NIOSHTIC-2 Publications Search

Empirical approaches for weak rock masses.

Brady T; Martin L; Pakalnis R
CIM Mining Industry Conference and Exhibition. Montreal, Quebec, Canada: Canadian Institute of Mining, Metallurgy and Petroleum, 2003 May; :1
This paper describes the application of empirical approaches as applied to weak rock masses. The original database comprising most of the empirical design relationships presently employed in hard rock mining operations has been derived from fair to good quality rock masses which exhibit an RMR76 in excess of 50% or Q values of 2.0 or greater. A major focus of research presently conducted by the Spokane Research Laboratories of NIOSH is to augment existing design relationships to incorporate weak rock masses such as are associated with the Nevada - Carlin operations. The "Span Design Curve for Man-Entry" mining has been augmented for rock qualities ranging from RMR76 values between 20-50%. The failure mechanism as observed and the support implemented to confine the potential instability as related to the rock quality is summarized along with the methods of extraction. The paper will introduce research being conducted at NIOSH/UBC where relationships between weak rock quality and support potential, stope design (Stability Graph),mining method among other observations are made for mines throughout North America. The commonality of all the mines within this database is the weak back or wall that operators have to access ensuring a safe and cost effective operation under controlled conditions. This work attempts to provide tools for the operator to make decisions in terms of providing a safe working environment.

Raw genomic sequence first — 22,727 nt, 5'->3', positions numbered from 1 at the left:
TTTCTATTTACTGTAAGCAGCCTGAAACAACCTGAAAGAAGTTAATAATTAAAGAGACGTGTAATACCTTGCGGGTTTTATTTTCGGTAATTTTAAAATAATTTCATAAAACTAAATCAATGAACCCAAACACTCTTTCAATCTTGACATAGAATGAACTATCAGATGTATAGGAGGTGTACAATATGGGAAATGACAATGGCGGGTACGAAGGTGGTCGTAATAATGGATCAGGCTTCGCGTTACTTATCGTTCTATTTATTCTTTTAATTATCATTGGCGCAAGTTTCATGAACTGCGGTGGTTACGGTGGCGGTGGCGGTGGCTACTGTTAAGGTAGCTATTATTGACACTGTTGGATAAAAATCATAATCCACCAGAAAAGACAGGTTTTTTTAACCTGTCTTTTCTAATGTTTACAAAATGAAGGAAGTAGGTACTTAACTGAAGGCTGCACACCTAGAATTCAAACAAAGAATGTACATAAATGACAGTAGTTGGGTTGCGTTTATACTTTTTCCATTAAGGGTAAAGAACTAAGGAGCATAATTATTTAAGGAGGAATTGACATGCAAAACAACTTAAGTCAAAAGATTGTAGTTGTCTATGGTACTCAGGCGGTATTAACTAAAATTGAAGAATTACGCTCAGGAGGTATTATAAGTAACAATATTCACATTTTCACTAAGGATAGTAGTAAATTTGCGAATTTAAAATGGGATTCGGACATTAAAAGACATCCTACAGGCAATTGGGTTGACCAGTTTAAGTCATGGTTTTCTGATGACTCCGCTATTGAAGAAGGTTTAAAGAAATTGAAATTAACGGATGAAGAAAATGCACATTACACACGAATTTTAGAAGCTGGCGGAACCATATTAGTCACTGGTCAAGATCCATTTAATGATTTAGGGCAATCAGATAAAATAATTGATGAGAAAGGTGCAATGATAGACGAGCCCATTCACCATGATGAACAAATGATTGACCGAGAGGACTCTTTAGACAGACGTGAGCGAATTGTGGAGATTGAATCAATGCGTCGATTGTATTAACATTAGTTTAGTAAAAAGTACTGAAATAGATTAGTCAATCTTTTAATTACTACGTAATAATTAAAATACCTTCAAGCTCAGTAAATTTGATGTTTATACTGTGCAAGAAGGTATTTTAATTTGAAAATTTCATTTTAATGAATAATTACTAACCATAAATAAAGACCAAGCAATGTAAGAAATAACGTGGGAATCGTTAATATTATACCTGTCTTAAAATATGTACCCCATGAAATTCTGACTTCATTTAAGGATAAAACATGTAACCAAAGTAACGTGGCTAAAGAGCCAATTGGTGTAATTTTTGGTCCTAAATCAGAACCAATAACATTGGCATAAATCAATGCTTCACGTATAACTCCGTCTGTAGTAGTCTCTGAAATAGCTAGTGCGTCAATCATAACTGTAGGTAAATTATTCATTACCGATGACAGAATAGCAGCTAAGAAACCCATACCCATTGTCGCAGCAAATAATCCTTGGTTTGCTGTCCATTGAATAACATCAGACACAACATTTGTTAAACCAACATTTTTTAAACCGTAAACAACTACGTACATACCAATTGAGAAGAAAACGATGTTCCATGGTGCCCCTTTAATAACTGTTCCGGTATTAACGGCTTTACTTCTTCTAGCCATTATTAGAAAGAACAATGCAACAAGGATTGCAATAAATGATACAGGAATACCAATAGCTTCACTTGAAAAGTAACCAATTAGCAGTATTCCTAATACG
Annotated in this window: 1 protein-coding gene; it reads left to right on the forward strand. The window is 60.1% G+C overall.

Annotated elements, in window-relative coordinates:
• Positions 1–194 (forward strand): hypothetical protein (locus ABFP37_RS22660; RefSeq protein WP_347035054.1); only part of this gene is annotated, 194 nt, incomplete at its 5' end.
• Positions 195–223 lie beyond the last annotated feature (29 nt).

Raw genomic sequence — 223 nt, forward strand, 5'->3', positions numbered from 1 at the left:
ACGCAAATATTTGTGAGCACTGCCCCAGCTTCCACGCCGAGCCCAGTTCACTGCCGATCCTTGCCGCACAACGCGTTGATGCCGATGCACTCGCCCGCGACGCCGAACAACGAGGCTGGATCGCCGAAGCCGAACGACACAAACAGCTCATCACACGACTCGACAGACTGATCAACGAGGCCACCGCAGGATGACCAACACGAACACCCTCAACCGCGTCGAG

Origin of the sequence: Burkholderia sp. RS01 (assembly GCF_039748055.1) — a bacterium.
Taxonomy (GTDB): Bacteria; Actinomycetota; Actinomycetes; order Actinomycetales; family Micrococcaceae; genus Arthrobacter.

Occupational-hazards; Hazards; Rock-bursts; Rock-falls; Mining-industry; Geology
Publication Date
Document Type
Conference/Symposia Proceedings
Fiscal Year
NIOSH Division
Priority Area
Research Tools and Approaches: Control Technology and Personal Protective Equipment
Source Name
CIM Mining Industry Conference and Exhibition, May 3-7, 2003, Montreal, Quebec
Page last reviewed: November 6, 2020
Content source: National Institute for Occupational Safety and Health Education and Information Division